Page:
Are they in the Bible? Why did God make dinosaurs?
This evidence consists of exercises of various kinds as well as archaeological remains that indicate the use of a particular house or room as a locus for teaching.
For a proper evaluation of the evidence it is important to distinguish between two types of teaching: Formal schooling followed a more or less set curriculum that consisted of copying traditional textbooks.
Apprentices, on the other hand, almost immediately started to write documents, following the example of the master. In an apprenticeship, literacy was acquired in the same way as one would learn to be a potter or a farmer. One may assume, therefore, that the great majority of scribes throughout Mesopotamian history were educated through apprenticeships, but the actual evidence we have in the form of exercises and school texts derives from formal education.
Recent research on Mesopotamian literacy and scribal teaching has developed in two different directions. Much work has been done since the s on the reconstruction of the teaching materials and curricula of formal schools of different periods. These scribal programs tended to be extensive and learned, focusing on the construction of an imagined past and on the complexities of cuneiform, imparting a learned elite identity to its graduates who acquired a set of skills that was very rare.
On the other hand, students of cuneiform literacy have emphasized that the ability to write was wide spread, in particular in the Old Babylonian period. These studies focus not on the scholarly aspects of literacy, but rather on functional issues, such as the minimal number of signs that one needs to know actively and passively to be an effective scribe.
Reference Works and General Overviews Much research has been undertaken on the Mesopotamian school since the s. This research is summarized in Waetzoldt and Cavigneaux An overview of the history of lexical lists and their uses in scribal training appears in Veldhuis Charpin provides an accessible introduction to issues of reading and writing in ancient Mesopotamia, including aspects of teaching and literacy.
Reading and Writing in Babylon. Harvard University Press, Issues of schools and education are primarily addressed in chapter 1 pp. History of the Cuneiform Lexical Tradition. Guides to the Mesopotamian Textual Record 6.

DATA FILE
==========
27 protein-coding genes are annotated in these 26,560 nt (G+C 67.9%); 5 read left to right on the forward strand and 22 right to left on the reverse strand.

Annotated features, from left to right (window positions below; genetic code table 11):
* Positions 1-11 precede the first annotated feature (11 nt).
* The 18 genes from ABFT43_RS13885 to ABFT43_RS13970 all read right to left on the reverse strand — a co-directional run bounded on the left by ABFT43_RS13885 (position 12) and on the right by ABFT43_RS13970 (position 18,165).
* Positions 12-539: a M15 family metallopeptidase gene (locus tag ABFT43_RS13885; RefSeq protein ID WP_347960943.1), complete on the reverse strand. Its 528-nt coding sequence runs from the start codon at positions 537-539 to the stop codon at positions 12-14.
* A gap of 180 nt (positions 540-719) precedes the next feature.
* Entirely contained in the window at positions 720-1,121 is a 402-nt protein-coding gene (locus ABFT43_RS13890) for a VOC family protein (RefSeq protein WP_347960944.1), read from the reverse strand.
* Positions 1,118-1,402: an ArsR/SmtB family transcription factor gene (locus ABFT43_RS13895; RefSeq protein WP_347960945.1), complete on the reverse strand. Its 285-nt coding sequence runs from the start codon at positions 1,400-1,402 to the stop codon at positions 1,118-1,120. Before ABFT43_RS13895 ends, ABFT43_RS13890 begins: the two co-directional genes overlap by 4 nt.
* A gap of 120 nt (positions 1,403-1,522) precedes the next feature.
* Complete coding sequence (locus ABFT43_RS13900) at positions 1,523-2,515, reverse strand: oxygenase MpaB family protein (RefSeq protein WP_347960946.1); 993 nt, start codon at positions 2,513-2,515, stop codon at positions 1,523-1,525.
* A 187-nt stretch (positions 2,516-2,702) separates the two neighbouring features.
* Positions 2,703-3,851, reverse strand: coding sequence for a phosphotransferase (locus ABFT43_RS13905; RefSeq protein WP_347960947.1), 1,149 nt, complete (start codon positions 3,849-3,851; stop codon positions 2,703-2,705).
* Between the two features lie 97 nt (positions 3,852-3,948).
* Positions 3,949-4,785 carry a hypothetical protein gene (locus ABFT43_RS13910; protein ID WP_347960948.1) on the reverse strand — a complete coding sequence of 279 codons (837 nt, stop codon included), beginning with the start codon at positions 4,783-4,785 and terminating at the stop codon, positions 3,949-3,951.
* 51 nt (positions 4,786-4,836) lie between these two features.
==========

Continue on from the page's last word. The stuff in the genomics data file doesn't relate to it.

Waetzoldt, Hartmut, and Antoine Cavigneaux.GTPS Curriculum – Social Studies – Grade 6 Ancient Civilizations Page 2 of 14 SL Interpret information presented in diverse media and formats (e.g., visually, quantitatively, orally) and explain how it contributes to a topic, text, or issue under study.
Week 5: Abraham & Ancient Mesopotamian Civilizations More helps for learning about Mesopotamia: this site has an interactive map and interactive dramatization of crop management. Ancient trade routes that merchants took between the Persian Gulf and Egypt.
architecture, literature, theater, mathematics I I I I E I What impact did Mesopotamia have on other appropriate to ancient Mesopotamia. Creating a museum Writing Prompt: As an official Mesopotamian, write a persuasive letter to the pharaoh of Egypt.
Sumerian, 27th c. BCE (Saint Louis Art Museum) Mesopotamia “For more than four millennia, Mesopotamia and Egypt were the two most highly developed, complex societies in the ancient .
Required: Outline Description: World Myths and Folktales The Literature of Ancient Mesopotamia Writing About Literature • Writing Answers to Essay Questions. A comprehensive collection of specific links and multimedia resources for middle school common core social studies curriculum.
Oldest Writing, Ancient Mesopotamia [School History online] A funny poem about how writing was invented thousands of years ago in ancient Sumer (Mesopotamia / Iraq) literature and the arts reflect the .